Associations Between a New Disruptive Behaviors Scale and Teamwork, Patient Safety, Work-Life Balance, Burnout, and Depression.

Published

Journal Article

BACKGROUND: Disruptive and unprofessional behaviors occur frequently in health care and adversely affect patient care and health care worker job satisfaction. These behaviors have rarely been evaluated at a work setting level, nor do we fully understand how disruptive behaviors (DBs) are associated with important metrics such as teamwork and safety climate, work-life balance, burnout, and depression. OBJECTIVES: Using a cross-sectional survey of all health care workers in a large US health system, this study aimed to introduce a brief scale for evaluating DBs at a work setting level, evaluate the scale's psychometric properties and provide benchmarking prevalence data from the health care system, and investigate associations between DBs and other validated measures of safety culture and well-being. RESULTS: One or more of six DBs were reported by 97.8% of work settings. DBs were reported in similar frequencies by men and women, and by most health care worker roles. The six-item disruptive behavior scale demonstrated an internal consistency of α = 0.867. DB climate was significantly correlated with poorer teamwork climate, safety climate, job satisfaction, and perceptions of management; lower work-life balance; increased emotional exhaustion (burnout); and increased depression (p < 0.001 for each). A 10-unit increase in DB climate was associated with a 3.89- and 3.83-point decrease in teamwork and safety climate, respectively, and a 3.16- and 2.42-point increase in burnout and depression, respectively. CONCLUSION: Disruptive behaviors are common, measurable, and associated with safety culture and health care worker well-being. This concise DB scale affords researchers a new, valid, and actionable tool to assess DBs.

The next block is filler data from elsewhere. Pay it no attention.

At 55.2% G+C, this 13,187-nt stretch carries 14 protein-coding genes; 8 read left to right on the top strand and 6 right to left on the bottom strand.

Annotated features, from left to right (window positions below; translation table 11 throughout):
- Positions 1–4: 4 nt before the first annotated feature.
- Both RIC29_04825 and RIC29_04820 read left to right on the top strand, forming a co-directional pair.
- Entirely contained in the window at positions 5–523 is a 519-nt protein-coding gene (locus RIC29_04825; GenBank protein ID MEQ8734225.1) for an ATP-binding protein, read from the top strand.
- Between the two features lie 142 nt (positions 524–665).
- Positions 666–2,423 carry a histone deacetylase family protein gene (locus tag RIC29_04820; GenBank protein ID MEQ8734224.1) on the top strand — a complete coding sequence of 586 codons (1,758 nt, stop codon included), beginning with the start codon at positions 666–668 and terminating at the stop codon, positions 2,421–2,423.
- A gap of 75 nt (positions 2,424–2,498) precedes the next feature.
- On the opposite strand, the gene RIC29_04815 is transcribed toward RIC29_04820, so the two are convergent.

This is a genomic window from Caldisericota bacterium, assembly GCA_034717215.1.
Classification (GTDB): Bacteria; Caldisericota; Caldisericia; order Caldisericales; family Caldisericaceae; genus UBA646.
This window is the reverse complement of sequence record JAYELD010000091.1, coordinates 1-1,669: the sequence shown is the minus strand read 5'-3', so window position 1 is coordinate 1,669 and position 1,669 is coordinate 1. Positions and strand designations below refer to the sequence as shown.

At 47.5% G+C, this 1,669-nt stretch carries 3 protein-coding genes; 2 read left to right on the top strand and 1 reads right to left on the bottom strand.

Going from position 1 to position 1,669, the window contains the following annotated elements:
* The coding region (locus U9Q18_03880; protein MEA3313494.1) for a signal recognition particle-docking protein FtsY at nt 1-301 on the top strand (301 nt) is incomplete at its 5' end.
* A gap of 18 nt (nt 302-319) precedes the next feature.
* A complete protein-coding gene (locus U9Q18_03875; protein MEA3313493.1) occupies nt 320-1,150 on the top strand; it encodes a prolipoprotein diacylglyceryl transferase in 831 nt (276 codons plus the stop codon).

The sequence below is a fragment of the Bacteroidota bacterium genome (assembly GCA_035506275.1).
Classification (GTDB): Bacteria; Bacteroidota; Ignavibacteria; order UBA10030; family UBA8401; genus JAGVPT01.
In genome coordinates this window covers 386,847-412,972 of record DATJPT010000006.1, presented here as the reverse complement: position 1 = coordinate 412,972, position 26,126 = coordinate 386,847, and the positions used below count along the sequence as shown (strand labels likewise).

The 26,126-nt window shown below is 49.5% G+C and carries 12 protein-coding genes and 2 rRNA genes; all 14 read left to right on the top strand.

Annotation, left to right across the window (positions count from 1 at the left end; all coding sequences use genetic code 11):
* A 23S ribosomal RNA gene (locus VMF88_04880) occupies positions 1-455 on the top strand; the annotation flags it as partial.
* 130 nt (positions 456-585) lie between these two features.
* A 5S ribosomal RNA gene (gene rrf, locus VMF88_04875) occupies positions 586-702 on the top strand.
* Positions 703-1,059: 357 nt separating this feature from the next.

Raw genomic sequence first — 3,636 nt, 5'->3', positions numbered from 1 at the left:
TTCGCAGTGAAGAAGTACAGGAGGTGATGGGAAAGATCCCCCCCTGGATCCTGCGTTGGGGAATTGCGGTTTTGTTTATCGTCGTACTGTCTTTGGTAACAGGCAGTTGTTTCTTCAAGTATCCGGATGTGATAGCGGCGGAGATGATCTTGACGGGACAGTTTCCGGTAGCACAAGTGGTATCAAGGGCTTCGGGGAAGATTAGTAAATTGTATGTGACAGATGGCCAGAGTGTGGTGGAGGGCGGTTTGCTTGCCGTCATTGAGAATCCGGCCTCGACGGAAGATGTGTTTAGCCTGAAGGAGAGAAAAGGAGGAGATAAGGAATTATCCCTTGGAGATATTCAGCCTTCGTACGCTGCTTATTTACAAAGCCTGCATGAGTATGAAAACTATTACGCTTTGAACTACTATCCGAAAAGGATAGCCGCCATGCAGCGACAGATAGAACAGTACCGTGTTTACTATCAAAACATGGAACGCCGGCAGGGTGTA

Full Text

Duke Authors

Cited Authors

  • Rehder, KJ; Adair, KC; Hadley, A; McKittrick, K; Frankel, A; Leonard, M; Frankel, TC; Sexton, JB

Published Date

  • January 2020

Published In

Volume / Issue

  • 46 / 1

Start / End Page

  • 18 - 26

PubMed ID

  • 31706686

Pubmed Central ID

  • 31706686

Electronic International Standard Serial Number (EISSN)

  • 1938-131X

Digital Object Identifier (DOI)

  • 10.1016/j.jcjq.2019.09.004

Language

  • eng

Conference Location

  • Netherlands